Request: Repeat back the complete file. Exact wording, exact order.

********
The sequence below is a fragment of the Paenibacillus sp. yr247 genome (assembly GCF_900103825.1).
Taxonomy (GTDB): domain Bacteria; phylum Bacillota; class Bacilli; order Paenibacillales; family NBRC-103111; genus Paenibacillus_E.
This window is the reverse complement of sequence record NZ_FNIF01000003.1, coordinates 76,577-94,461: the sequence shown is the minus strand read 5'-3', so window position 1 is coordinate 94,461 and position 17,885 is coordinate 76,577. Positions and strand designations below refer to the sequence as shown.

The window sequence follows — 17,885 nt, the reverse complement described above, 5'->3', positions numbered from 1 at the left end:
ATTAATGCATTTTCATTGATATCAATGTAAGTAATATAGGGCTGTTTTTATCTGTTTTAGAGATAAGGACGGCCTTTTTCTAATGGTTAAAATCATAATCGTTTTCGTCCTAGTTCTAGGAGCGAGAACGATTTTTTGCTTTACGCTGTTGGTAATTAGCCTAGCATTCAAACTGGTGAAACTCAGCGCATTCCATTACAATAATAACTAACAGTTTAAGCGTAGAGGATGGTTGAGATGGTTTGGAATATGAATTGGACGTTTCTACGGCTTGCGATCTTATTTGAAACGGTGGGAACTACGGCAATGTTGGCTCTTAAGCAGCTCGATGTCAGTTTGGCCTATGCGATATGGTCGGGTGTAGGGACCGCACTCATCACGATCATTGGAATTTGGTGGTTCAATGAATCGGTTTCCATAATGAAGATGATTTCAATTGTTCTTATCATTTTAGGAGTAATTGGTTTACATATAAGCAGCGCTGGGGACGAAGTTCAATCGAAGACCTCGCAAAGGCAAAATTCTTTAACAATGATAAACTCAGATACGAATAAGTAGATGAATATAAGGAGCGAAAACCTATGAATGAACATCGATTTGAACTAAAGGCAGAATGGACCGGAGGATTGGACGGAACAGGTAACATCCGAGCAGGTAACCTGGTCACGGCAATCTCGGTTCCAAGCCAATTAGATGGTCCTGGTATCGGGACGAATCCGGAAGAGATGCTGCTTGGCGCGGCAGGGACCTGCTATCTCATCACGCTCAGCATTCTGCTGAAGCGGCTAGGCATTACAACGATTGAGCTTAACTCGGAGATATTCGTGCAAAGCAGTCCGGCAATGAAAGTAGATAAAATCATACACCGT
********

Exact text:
The sequence below is a fragment of the Paenibacillus sp. yr247 genome (assembly GCF_900103825.1).
Taxonomy (GTDB): domain Bacteria; phylum Bacillota; class Bacilli; order Paenibacillales; family NBRC-103111; genus Paenibacillus_E.
This window is the reverse complement of sequence record NZ_FNIF01000003.1, coordinates 76,577-94,461: the sequence shown is the minus strand read 5'-3', so window position 1 is coordinate 94,461 and position 17,885 is coordinate 76,577. Positions and strand designations below refer to the sequence as shown.

The window sequence follows — 17,885 nt, the reverse complement described above, 5'->3', positions numbered from 1 at the left end:
ATTAATGCATTTTCATTGATATCAATGTAAGTAATATAGGGCTGTTTTTATCTGTTTTAGAGATAAGGACGGCCTTTTTCTAATGGTTAAAATCATAATCGTTTTCGTCCTAGTTCTAGGAGCGAGAACGATTTTTTGCTTTACGCTGTTGGTAATTAGCCTAGCATTCAAACTGGTGAAACTCAGCGCATTCCATTACAATAATAACTAACAGTTTAAGCGTAGAGGATGGTTGAGATGGTTTGGAATATGAATTGGACGTTTCTACGGCTTGCGATCTTATTTGAAACGGTGGGAACTACGGCAATGTTGGCTCTTAAGCAGCTCGATGTCAGTTTGGCCTATGCGATATGGTCGGGTGTAGGGACCGCACTCATCACGATCATTGGAATTTGGTGGTTCAATGAATCGGTTTCCATAATGAAGATGATTTCAATTGTTCTTATCATTTTAGGAGTAATTGGTTTACATATAAGCAGCGCTGGGGACGAAGTTCAATCGAAGACCTCGCAAAGGCAAAATTCTTTAACAATGATAAACTCAGATACGAATAAGTAGATGAATATAAGGAGCGAAAACCTATGAATGAACATCGATTTGAACTAAAGGCAGAATGGACCGGAGGATTGGACGGAACAGGTAACATCCGAGCAGGTAACCTGGTCACGGCAATCTCGGTTCCAAGCCAATTAGATGGTCCTGGTATCGGGACGAATCCGGAAGAGATGCTGCTTGGCGCGGCAGGGACCTGCTATCTCATCACGCTCAGCATTCTGCTGAAGCGGCTAGGCATTACAACGATTGAGCTTAACTCGGAGATATTCGTGCAAAGCAGTCCGGCAATGAAAGTAGATAAAATCATACACCGT